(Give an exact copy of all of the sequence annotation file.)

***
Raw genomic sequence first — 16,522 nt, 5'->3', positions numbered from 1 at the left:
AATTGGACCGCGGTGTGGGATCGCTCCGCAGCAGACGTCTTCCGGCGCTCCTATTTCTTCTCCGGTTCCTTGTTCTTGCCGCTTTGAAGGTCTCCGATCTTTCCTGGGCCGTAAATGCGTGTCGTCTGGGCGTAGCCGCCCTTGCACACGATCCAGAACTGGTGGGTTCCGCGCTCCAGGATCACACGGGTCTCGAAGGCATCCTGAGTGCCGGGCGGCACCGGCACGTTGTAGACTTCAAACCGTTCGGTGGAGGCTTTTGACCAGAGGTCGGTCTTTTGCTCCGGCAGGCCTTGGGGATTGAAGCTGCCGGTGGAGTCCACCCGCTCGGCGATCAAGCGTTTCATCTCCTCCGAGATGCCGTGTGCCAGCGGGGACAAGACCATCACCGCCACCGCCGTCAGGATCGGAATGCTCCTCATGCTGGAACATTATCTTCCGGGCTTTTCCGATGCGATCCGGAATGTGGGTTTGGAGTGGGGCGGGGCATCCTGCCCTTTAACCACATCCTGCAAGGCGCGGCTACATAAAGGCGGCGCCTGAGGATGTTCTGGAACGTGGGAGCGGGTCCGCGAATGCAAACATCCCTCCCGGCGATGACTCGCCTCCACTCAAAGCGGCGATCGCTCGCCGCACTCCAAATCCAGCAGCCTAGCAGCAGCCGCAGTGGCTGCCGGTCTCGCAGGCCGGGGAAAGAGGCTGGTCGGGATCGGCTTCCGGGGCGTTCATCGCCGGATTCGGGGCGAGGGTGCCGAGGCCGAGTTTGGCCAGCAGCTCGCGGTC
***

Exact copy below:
Raw genomic sequence first — 16,522 nt, 5'->3', positions numbered from 1 at the left:
AATTGGACCGCGGTGTGGGATCGCTCCGCAGCAGACGTCTTCCGGCGCTCCTATTTCTTCTCCGGTTCCTTGTTCTTGCCGCTTTGAAGGTCTCCGATCTTTCCTGGGCCGTAAATGCGTGTCGTCTGGGCGTAGCCGCCCTTGCACACGATCCAGAACTGGTGGGTTCCGCGCTCCAGGATCACACGGGTCTCGAAGGCATCCTGAGTGCCGGGCGGCACCGGCACGTTGTAGACTTCAAACCGTTCGGTGGAGGCTTTTGACCAGAGGTCGGTCTTTTGCTCCGGCAGGCCTTGGGGATTGAAGCTGCCGGTGGAGTCCACCCGCTCGGCGATCAAGCGTTTCATCTCCTCCGAGATGCCGTGTGCCAGCGGGGACAAGACCATCACCGCCACCGCCGTCAGGATCGGAATGCTCCTCATGCTGGAACATTATCTTCCGGGCTTTTCCGATGCGATCCGGAATGTGGGTTTGGAGTGGGGCGGGGCATCCTGCCCTTTAACCACATCCTGCAAGGCGCGGCTACATAAAGGCGGCGCCTGAGGATGTTCTGGAACGTGGGAGCGGGTCCGCGAATGCAAACATCCCTCCCGGCGATGACTCGCCTCCACTCAAAGCGGCGATCGCTCGCCGCACTCCAAATCCAGCAGCCTAGCAGCAGCCGCAGTGGCTGCCGGTCTCGCAGGCCGGGGAAAGAGGCTGGTCGGGATCGGCTTCCGGGGCGTTCATCGCCGGATTCGGGGCGAGGGTGCCGAGGCCGAGTTTGGCCAGCAGCTCGCGGTC